16. Under the APA, Novell did not retain the rights to take or direct any actions with respect to any source-code licenses or fees, other SVRX royalties, or any claims arising after the closing date against any parties relating to any right, property, or asset included in the business. The APA intended and did transfer such rights exclusively to SCO.

17. Novell's retaining such rights would have subverted the stated purpose of the APA and rendered Santa Cruz's ownership of the UNIX and UnixWare business illusory. Similarly, Novell's retaining the copyrights would have made Santa Cruz's ownership of UNIX and UnixWare technologies without value or meaning.

18. Novell's newly concocted claims that Santa Cruz intended and did pay over $100 million for intellectual property without the copyrights to protect and exploit it, all while abdicating to Novell the right to control and destroy the value of that property, defies commercial reason and common sense and contradicts conduct during the years that followed that APA.

19. Novell has interfered with SCO's UNIX license agreements with IBM and Silicon Graphics, Inc. ("SGI"), by asserting falsely and in bad faith that Novell owns the

9

copyrights and by purporting in bad faith to waive and revoke SCO's claims against IBM and SGI that arose after the closing date and are related to those agreements.

20. Several provisions of the APA require the parties to take the actions necessary to effectuate the purposes of the APA and consummate the transactions contemplated therein. If it were true (contrary to the intent of the parties to the APA) that Novell retained the copyrights and SCO received mere phantom rights to the business, then Novell has breached those provisions by failing to take the actions necessary to convey the business to SCO as contemplated by the APA.

21. Through this action against Novell, SCO seeks the following:

a) a preliminary and permanent injunction (i) requiring Novell to assign to SCO all copyrights that Novell has improperly registered in UNIX and UnixWare following Novell's transfer of all right, title, and interest in and to the UNIX and UnixWare business, operating system, source code, license agreements, and all copyrights related thereto to SCO pursuant to the APA; (ii) preventing Novell from representing in any forum that it has any ownership interest whatsoever in the copyrights or UNIX itself; (iii) requiring Novell to retract or withdraw all its representations of its purported ownership of the copyrights;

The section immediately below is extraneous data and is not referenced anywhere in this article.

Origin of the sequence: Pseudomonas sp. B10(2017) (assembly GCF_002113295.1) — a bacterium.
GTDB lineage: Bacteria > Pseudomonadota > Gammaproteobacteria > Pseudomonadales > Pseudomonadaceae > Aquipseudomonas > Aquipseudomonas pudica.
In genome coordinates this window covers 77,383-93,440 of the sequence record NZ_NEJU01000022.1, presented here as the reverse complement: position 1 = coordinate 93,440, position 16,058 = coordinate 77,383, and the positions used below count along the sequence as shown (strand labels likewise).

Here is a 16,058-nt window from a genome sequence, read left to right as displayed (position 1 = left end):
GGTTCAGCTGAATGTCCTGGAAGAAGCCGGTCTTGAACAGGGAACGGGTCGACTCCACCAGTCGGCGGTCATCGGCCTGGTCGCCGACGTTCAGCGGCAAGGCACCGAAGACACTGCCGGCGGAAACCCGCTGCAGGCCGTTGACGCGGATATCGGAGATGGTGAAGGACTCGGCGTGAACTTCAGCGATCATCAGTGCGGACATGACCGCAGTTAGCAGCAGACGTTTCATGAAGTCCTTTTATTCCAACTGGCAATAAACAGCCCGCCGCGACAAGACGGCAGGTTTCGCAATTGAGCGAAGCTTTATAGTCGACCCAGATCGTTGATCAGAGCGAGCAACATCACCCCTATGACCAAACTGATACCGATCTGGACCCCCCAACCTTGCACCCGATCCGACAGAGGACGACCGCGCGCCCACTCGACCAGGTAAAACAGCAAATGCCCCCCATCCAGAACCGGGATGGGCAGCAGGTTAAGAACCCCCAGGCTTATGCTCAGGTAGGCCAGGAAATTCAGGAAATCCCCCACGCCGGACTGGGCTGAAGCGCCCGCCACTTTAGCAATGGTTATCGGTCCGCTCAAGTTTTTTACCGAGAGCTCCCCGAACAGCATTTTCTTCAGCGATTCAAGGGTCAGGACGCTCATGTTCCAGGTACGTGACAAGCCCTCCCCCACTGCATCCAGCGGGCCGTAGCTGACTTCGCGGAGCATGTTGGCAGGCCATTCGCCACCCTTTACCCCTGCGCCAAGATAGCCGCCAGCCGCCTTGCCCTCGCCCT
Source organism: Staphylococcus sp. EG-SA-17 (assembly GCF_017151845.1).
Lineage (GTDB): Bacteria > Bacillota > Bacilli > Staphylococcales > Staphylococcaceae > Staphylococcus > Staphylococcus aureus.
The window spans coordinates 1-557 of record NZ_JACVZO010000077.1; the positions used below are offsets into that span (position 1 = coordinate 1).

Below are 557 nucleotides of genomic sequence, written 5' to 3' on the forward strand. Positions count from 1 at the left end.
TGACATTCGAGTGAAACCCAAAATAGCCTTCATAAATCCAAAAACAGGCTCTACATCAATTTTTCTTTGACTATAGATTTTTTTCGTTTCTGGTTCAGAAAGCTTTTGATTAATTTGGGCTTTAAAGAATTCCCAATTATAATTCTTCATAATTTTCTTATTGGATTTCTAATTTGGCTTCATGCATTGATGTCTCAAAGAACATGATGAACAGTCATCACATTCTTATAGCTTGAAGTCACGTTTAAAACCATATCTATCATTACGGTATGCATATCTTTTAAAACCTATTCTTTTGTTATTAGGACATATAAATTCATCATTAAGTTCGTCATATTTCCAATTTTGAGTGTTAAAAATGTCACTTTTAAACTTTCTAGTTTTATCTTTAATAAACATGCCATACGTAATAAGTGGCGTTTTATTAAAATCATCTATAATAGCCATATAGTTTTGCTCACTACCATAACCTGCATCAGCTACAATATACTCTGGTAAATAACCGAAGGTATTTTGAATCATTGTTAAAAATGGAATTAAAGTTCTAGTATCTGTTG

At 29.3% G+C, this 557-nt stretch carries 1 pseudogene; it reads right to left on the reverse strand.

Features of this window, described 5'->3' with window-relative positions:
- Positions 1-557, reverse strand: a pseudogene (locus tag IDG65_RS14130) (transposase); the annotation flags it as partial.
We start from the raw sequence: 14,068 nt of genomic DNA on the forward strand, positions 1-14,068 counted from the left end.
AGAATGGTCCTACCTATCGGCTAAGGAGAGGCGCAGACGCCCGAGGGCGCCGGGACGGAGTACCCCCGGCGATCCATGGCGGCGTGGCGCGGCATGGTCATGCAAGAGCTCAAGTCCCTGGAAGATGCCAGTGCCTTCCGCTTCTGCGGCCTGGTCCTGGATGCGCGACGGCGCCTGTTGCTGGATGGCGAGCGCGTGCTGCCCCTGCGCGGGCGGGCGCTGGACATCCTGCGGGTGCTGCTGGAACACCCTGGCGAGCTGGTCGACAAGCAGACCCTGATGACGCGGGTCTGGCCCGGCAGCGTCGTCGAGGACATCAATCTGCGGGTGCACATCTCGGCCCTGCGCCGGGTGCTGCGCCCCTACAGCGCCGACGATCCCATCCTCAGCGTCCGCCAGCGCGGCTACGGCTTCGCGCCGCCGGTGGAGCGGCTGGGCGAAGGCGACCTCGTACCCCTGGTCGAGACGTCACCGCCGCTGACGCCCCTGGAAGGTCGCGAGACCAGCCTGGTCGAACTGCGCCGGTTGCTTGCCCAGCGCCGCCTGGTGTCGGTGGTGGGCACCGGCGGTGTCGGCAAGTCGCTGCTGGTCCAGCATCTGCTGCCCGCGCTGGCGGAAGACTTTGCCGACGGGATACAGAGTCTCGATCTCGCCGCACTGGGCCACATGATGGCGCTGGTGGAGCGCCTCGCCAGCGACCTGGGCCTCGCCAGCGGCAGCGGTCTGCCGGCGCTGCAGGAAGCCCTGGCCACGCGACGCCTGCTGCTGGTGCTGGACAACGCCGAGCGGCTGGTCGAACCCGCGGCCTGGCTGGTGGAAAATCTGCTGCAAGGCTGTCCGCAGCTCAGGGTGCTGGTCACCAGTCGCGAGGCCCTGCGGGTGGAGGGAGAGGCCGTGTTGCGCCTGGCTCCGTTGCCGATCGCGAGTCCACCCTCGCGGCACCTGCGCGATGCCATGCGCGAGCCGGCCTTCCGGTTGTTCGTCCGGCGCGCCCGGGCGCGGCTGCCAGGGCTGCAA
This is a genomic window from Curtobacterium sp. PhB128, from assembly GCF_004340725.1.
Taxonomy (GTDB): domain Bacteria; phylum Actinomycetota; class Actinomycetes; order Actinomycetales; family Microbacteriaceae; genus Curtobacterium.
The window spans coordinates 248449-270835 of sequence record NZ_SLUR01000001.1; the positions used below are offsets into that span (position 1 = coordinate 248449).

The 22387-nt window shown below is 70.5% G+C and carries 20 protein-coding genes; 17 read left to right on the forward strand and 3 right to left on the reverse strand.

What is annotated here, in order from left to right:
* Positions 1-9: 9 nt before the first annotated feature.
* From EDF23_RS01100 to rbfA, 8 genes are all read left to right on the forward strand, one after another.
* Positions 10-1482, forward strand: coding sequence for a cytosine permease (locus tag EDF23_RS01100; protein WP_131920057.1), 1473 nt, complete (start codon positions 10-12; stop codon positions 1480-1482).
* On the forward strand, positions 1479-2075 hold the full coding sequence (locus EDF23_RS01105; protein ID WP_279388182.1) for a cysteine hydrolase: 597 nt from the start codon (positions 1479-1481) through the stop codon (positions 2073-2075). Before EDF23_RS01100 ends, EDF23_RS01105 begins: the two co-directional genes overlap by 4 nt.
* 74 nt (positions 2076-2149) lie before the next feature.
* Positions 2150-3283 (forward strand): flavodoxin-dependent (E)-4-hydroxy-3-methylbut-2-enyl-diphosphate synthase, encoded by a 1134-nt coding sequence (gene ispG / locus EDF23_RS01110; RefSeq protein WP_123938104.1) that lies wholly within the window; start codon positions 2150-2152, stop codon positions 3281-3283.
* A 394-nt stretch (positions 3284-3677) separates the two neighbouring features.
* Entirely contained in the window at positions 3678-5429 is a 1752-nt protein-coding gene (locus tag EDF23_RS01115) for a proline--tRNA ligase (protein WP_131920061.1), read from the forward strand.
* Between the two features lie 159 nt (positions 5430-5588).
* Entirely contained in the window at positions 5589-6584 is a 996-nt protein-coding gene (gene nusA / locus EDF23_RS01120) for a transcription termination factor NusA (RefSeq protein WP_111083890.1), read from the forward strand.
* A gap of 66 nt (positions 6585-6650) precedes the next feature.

b) a preliminary and permanent injunction preventing Novell from copying, reproducing, modifying, sublicensing, and distributing SCO's copyrighted UNIX and UnixWare technology, except as provided by the TLA;

c) actual, special, enhanced, statutory, and punitive damages in amounts to be proved at trial; and

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d) as an alternative claim, an order directing Novell specifically to perform its obligations under the APA by taking the actions necessary to transfer to SCO the UNIX and UnixWare business, including the copyrights.

II. PARTIES, JURISDICTION, AND VENUE

22. Plaintiff SCO is a Delaware corporation with its principal place of business in Utah County, Utah.

23. Defendant Novell is a Delaware corporation with its executive offices and headquarters in Waltham, Massachusetts, that does business in Utah.

24. This Court has concluded that it has subject matter jurisdiction over SCO's slander-of-title claim pursuant to 28 U.S.C. 1331 and 1338(a).

25. The Court has jurisdiction over SCO's copyright claim pursuant to 28 U.S.C. 1331 and 1338(a).

26. Based on its jurisdiction over the slander-of-title and copyright claims, the Court also has supplemental jurisdiction over SCO's state-law claims.

27. This court has personal jurisdiction over Novell because Novell transacts substantial business in the State of Utah.

28. Venue is proper in this Court pursuant to 28 U.S.C. 1391(b).

III. FACTUAL BACKGROUND

A. The APA's Transfer of the Copyrights in UNIX and UnixWare

29. Schedule 1.1(a) to the APA provides that SCO, through its predecessor in interest, acquired from Novell:

I. All rights and ownership of UNIX and UnixWare, including but not limited to all versions of UNIX and UnixWare and all